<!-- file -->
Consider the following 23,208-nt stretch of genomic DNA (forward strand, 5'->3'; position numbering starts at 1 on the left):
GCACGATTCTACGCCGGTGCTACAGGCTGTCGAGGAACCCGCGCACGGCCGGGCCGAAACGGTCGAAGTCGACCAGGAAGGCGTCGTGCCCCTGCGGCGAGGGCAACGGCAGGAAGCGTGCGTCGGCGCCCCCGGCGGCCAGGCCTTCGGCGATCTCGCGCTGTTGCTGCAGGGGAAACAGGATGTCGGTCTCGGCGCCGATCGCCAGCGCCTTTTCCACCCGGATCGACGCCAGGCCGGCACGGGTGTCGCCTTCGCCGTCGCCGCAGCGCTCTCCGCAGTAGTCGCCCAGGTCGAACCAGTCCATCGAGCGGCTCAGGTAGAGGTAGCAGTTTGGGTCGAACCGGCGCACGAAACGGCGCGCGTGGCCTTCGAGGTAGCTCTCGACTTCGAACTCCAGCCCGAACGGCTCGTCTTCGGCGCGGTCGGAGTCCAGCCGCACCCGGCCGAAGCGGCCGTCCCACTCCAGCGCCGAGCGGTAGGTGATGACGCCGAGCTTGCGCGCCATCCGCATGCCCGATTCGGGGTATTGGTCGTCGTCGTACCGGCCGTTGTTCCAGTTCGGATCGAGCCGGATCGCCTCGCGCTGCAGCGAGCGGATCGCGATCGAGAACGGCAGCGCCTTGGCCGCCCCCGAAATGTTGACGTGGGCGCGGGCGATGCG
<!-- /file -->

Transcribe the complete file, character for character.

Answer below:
Consider the following 23,208-nt stretch of genomic DNA (forward strand, 5'->3'; position numbering starts at 1 on the left):
GCACGATTCTACGCCGGTGCTACAGGCTGTCGAGGAACCCGCGCACGGCCGGGCCGAAACGGTCGAAGTCGACCAGGAAGGCGTCGTGCCCCTGCGGCGAGGGCAACGGCAGGAAGCGTGCGTCGGCGCCCCCGGCGGCCAGGCCTTCGGCGATCTCGCGCTGTTGCTGCAGGGGAAACAGGATGTCGGTCTCGGCGCCGATCGCCAGCGCCTTTTCCACCCGGATCGACGCCAGGCCGGCACGGGTGTCGCCTTCGCCGTCGCCGCAGCGCTCTCCGCAGTAGTCGCCCAGGTCGAACCAGTCCATCGAGCGGCTCAGGTAGAGGTAGCAGTTTGGGTCGAACCGGCGCACGAAACGGCGCGCGTGGCCTTCGAGGTAGCTCTCGACTTCGAACTCCAGCCCGAACGGCTCGTCTTCGGCGCGGTCGGAGTCCAGCCGCACCCGGCCGAAGCGGCCGTCCCACTCCAGCGCCGAGCGGTAGGTGATGACGCCGAGCTTGCGCGCCATCCGCATGCCCGATTCGGGGTATTGGTCGTCGTCGTACCGGCCGTTGTTCCAGTTCGGATCGAGCCGGATCGCCTCGCGCTGCAGCGAGCGGATCGCGATCGAGAACGGCAGCGCCTTGGCCGCCCCCGAAATGTTGACGTGGGCGCGGGCGATGCG